CINCINNATI (FOX19) - How much training teachers and other school staff must undergo before being permitted to carry guns into classrooms at a southwestern Ohio district will be the focus of oral arguments before the Ohio Supreme Court Tuesday.
Ohio law permits school boards to decide whether to allow teachers and other staff to carry guns into school buildings. But state lawmakers have mandated that they be well-trained with 728 hours first.
Madison City Schools in Butler County approved a policy allowing armed staff with less than 30 hours training. The board passed its controversial policy in the wake of a shooting at one of its schools in 2016.
The decision spawned two lawsuits: One that is culminating in Tuesday’s debate before the state’s top court.
The plaintiffs are Erin Gabbard, Aimee Robson, Dallas Robson, Benjamin Tobey and Benjamin Adams, on behalf of themselves and their children.
They are represented by Gupta Wessler LLC of Columbus, Ohio and Everytown for Gun Safety Support Fund.
The now-retired Butler County Common Pleas Court Judge Charles Pater previously ruled 26 hours of training required in the district’s policy was enough for school staff.
An Ohio appeals court disagreed and ordered the school district to stop arming teachers without much more training.
The Ohio Supreme Court lifted the ban and allowed staff to carry weapons while the case is pending.
The second lawsuit resulted in a judge halting Madison’s program altogether.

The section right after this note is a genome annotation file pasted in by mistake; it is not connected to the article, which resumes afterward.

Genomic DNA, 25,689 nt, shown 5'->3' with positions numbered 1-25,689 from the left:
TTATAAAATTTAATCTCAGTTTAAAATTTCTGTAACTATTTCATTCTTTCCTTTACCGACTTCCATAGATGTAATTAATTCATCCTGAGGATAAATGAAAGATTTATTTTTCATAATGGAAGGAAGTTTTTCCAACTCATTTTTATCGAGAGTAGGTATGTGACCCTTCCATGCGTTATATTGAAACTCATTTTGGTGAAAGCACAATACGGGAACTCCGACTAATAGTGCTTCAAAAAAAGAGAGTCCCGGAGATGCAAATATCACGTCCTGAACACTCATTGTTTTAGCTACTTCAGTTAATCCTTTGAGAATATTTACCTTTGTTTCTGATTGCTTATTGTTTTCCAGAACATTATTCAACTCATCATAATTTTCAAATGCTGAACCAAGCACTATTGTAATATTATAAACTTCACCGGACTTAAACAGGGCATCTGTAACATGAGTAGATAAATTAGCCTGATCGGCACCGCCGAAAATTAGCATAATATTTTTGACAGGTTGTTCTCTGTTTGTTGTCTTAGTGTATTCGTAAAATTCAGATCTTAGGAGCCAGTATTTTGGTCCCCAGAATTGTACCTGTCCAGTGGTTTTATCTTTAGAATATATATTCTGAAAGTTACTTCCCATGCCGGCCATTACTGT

This case is separate and with a different group of parents and attorneys than the first lawsuit. Everytown is not involved in this litigation.
In a written decision released Monday, Butler County Common Pleas Court Judge Greg Stephens invalidated Madison’s armed staff program.
He determined the school board violated open meetings laws when it held private meetings to authorize individuals to carry guns.
The judge said the district cannot reinstate its program unless open meetings laws are properly followed.
Reached for comment Monday, Madison Superintendent Lisa Tuttle-Huff said that while the district doesn’t agree with the judge’s decision, they will change their policy to comply with his order and plan to resume arming staff once that is done.
She provided the following statement:
“The number one priority since adopting the Firearms Authorization Policy has been to protect Madison students and staff. The District has been more transparent and sought more input from the Madison community than nearly every school in the State of Ohio that has armed staff members. Yet, a Butler County judge recently found that the Board’s desire to protect its students and staff—and keep confidential critical elements of its Firearms Authorization Policy—failed to adhere with the Open Meetings Act. While we disagree with that decision, the Board believes it complied with the law and does not regret the steps it took to protect Madison students. This is especially true when the District was more transparent about its decision to arm staff members than hundreds of other Ohio school districts that have enacted similar policies.
“We can confirm that in light of this ruling, the District will be changing the procedure for approving individuals. The District does intend to resume the program, but the details of doing so are not yet in place. Rest assured that the resumption of the program will be consistent with the decision from the Court.”
Other school districts in the Tri-State have passed similar rules allowing teachers to be armed, including Blanchester schools in Clinton County and Williamsburg ones in Clermont County.
One of the biggest advocates for Madison’s armed staff policy is Butler County Sheriff Richard Jones.
He said he was disappointed, but not surprised but the judge’s decision.
He said he hopes the legalities are resolved quickly so the program can be reinstated before another tragedy occurs.
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